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Trusting Children to Work it Out

TalkThis blog post has been contributed by Parenting Matters (http://parentingmatters.in/), a Chennai-based organisation which partners with parents to build skillsfor deeper connection in families. It provides platforms for parents to learn together with input from trained facilitators. It conducts programs, workshops and also aims at spreading awareness on parenting through articles for magazines, talks with experts and its blog. This blog has been written by Deepa Aravind, who was one of the participants at a Parenting Matters programme.

This story brings out the fact that when we see the interaction between children, we often do not know all that is going on. We do not know what each one is feeling and why they behave the way they do. So as a parent rather than judge them and try to be the arbitrator, if we just keep trusting them and acknowledging their feelings, they are capable of handling things in a way we would never imagine.

My six year old son and two year old daughter love to play with a mattress we have. They lie down and pull the mattress on top and pretend that it is home. One day they were playing in the room and I was outside. I could hear the little one continuously saying to her brother “Anna I also want to come in”. But he kept saying no. As a mother hearing one child pleading with the other to join in on a game is so difficult, especially when it’s the younger one. I wanted to go and interfere, say the typical things like “Why can’t you allow her to play with you?”  But I stopped myself. Since it was bath time what I did instead was call my daughter for a bath. She had a very sad look on her face. I went and hugged her. My son then said, “I am so angry with her. I told her something and asked her not to tell to thatha (grandfather) but she went and told him.”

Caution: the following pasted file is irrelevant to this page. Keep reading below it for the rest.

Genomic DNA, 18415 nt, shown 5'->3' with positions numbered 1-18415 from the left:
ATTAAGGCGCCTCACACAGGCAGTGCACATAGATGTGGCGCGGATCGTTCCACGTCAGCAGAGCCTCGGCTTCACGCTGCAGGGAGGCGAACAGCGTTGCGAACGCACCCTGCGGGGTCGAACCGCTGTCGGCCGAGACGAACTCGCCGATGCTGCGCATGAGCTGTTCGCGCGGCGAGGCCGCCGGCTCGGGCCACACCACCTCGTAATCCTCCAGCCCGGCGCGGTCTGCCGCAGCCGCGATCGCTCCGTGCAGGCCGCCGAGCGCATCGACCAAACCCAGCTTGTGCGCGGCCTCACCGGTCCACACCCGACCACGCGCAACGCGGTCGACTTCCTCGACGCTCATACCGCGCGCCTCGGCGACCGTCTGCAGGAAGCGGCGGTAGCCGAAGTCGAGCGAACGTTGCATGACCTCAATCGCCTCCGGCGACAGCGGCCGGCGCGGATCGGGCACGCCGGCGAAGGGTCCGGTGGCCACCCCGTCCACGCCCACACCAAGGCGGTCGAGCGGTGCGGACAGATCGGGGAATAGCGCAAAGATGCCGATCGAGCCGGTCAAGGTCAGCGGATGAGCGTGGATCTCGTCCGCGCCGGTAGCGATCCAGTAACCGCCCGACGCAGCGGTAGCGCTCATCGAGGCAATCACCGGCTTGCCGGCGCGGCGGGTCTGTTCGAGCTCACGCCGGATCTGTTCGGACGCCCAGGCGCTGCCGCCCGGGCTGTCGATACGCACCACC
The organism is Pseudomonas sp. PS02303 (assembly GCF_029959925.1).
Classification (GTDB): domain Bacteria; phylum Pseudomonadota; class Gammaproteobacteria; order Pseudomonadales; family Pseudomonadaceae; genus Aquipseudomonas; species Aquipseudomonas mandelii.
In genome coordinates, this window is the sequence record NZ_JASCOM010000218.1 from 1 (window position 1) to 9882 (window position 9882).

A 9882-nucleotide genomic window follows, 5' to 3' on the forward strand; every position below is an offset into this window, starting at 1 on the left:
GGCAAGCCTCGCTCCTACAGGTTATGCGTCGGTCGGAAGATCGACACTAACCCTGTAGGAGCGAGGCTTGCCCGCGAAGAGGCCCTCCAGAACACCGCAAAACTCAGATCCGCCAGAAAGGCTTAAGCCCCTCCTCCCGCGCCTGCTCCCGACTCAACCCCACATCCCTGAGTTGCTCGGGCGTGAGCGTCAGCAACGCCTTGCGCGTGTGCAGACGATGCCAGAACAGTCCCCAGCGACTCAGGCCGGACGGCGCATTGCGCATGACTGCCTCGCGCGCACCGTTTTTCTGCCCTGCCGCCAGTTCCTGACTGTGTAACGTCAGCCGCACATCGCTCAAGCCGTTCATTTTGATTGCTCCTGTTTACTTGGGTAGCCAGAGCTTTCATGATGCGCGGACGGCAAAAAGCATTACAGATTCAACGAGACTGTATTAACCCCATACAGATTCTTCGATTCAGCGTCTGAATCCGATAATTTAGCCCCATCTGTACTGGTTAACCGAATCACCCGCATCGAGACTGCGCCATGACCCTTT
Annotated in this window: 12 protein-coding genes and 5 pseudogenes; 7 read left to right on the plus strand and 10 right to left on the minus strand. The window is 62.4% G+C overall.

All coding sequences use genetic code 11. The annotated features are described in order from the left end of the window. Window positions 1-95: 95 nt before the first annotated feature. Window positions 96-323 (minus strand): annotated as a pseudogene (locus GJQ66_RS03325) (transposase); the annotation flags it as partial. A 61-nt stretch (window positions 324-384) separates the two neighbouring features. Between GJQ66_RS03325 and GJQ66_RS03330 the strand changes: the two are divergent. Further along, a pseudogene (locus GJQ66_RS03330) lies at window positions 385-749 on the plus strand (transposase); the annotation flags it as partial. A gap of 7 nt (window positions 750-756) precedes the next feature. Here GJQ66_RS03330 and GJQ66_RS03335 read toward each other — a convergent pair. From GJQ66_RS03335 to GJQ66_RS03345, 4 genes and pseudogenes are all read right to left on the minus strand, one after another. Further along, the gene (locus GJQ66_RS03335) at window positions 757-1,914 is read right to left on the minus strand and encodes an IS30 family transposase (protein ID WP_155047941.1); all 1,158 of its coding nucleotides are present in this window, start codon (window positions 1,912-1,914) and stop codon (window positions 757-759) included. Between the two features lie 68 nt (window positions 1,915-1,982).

Suddenly I realized that he is not being mean for the sake of being mean but because he was angry about something. I was glad I did not judge him. I only said, “You are very upset that she shared your secret with thatha. You really wish she would not do that.”

My daughter was still keen on playing with him in the mattress. She said, “Mummy I also want to go in.” I said, “You really wish Anna would let you play with him. It is time for a bath – would you like to play with cups while you take bath?” I then asked my son if he would want to join us in the bath.


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ParentEdge is a bi-monthly magazine for discerning Indian parents who would like to actively contribute to their children’s education, intellectual enrichment and stimulation. The magazine’s premise is that learning is a continuous process, and needs to happen both in and outside of school; thus parents have an important role to play in shaping their children’s interests and intellect.

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